“That afternoon, I was singled out of formation and told to report to battalion headquarters. I went down there and was waiting to see the major. I started to salute when I saw him, but he reached out to shake my hand. He said, ‘I want to thank you for being conscientious enough to bring to attention any wrongdoing you see. We would have liked for you to bring it to our attention first, but we know about it now and we’ll make the change.’ He gave me a three-day pass, and when I got back, I noticed that 75 percent of the company was eating in the mess hall. The major also required the officers to eat there so they’d see what kind of food we were having. All the mess cooks were gone, too — not a single one of the old ones was there.

“That was when I realized that you could buck the system, if you were right, and if you stuck to your guns.”

That lesson was put to the test in St. Marys.


The original object of Westberry’s complaint — the reason he called me in Savannah in 1970 — was the Gilman mill’s pollution of the nearby waters of the St. Marys and North rivers. In the late 1960s, paper mills all over the country were beginning what was to be a long and very expensive process of reducing air and water pollution. Gilman was several steps behind the pack. The 18 million gallons of waste water the plant generated daily were discharged into the river with no treatment at all. Although the Gilman plant produced only one third as much paper as did the Union Camp mill in Savannah (which was the focus of the Nader project), the two plants released roughly the same amount of organic pollutants into the water.

The water pollution showed up as a dirty white foam that scudded along the river. At the water’s edge, the marsh grass had been burned from its normal deep green to a dead gray. The recreational life of St. Marys focuses on the water, and when people took their motorboats across to Fernandina Beach, Florida, they could see the foam being churned up by their wakes.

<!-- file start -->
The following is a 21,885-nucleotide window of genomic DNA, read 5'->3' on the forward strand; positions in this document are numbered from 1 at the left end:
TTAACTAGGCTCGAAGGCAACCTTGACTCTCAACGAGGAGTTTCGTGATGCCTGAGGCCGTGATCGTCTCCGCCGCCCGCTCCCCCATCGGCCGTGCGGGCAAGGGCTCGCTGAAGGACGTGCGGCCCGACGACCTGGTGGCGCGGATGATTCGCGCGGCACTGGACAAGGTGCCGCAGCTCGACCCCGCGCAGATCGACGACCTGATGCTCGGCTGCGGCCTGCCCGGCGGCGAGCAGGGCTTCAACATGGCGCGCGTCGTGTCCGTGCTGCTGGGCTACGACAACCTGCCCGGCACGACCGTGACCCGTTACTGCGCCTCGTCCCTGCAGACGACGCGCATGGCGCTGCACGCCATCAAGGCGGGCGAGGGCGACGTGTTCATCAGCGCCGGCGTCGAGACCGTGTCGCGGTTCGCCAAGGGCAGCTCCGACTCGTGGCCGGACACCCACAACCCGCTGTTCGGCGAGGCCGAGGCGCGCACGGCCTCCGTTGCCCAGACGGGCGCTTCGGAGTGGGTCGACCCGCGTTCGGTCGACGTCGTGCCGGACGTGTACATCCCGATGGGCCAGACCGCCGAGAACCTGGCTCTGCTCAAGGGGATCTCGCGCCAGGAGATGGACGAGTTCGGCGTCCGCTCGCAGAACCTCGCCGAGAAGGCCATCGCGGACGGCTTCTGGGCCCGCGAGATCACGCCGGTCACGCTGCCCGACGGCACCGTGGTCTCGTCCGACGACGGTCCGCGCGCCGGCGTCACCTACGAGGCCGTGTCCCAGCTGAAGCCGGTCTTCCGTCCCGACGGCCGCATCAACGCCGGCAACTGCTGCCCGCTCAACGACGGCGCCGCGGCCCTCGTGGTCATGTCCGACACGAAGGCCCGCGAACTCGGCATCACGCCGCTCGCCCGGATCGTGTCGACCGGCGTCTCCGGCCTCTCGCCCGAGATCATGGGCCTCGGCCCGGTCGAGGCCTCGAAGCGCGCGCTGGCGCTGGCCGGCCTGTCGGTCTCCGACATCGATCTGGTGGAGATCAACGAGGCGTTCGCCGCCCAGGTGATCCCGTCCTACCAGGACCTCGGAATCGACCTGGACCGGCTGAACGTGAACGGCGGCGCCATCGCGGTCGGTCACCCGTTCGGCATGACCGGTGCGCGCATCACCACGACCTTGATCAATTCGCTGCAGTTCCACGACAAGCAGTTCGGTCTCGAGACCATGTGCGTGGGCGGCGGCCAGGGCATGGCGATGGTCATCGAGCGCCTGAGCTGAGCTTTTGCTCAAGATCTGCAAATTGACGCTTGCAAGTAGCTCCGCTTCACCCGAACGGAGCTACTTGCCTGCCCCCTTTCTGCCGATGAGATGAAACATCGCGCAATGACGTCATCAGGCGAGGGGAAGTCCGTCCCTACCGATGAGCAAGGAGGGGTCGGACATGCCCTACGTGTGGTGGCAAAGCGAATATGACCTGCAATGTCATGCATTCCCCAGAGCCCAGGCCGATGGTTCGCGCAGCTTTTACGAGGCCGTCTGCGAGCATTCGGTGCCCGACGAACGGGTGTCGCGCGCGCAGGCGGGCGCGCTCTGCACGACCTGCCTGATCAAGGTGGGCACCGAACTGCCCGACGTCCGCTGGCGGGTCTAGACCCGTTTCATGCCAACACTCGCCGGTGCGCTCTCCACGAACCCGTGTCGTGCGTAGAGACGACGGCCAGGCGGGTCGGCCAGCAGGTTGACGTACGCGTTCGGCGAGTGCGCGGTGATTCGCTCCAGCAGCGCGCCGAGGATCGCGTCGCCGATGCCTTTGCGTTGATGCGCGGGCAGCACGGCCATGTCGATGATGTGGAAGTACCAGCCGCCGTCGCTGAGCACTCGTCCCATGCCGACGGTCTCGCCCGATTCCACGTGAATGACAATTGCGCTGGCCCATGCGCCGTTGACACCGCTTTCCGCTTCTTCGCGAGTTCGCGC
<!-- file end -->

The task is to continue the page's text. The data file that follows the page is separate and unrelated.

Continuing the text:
When he moved to St. Marys, Westberry took up waterskiing and started to notice the pollution. “At first I wondered why I was the only person doing any waterskiing,” he says. “When I came out of the water, I found out. I’d try to rub that foam and chemicals off my body.” It was after one such waterskiing session that Westberry made his call to Savannah.

At the same time that Westberry was taking his first steps towards outside assistance, he was also attempting to alter the balance of local political power. The state elections held in 1970 provided an opportunity, one Westberry was quick to exploit. Carl Drury was a 30-year-old physician who had grown up elsewhere in Camden County and moved to St. Marys in 1967. In 1970 he decided to run for a seat in the state legislature. As a doctor, he was one of the few people in the town not completely dependent on the mill; as the product of a well-established local family, he had an independent political, base.

The two men had quite different personalities — Westberry careful and deliberate, Drury ebullient and given to grand gestures — but at the time they had a shared political purpose. Dr. Drury’s campaign provided a vehicle for Westberry’s challenge to the established order in St. Marys, and Westberry, with his bulldog tenacity, kept turning up information ^ that Dr. Drury could use.

Dr. Drury’s opponent, the incumbent state legislator, was Robert Harrison, whose personal history told a lot about the way St. Marys worked. Harrison was a lawyer, but it would be more accurate to say that he was the lawyer in St. Marys. In addition to serving in the legislature, he was the attorney for Gilman’s St. Marys mill, attorney for the cities of St. Marys, Folkston and Kingsland, for the local school board and the hospital authority, and for Camden and Charlton Counties. In other words, he had it all wrapped up. If a dispute arose over the mill’s obligation for city or county taxes, Robert Harrison would speak for the mill — and for the city and for the county. His brother, Kenneth Harrison, published the major local paper.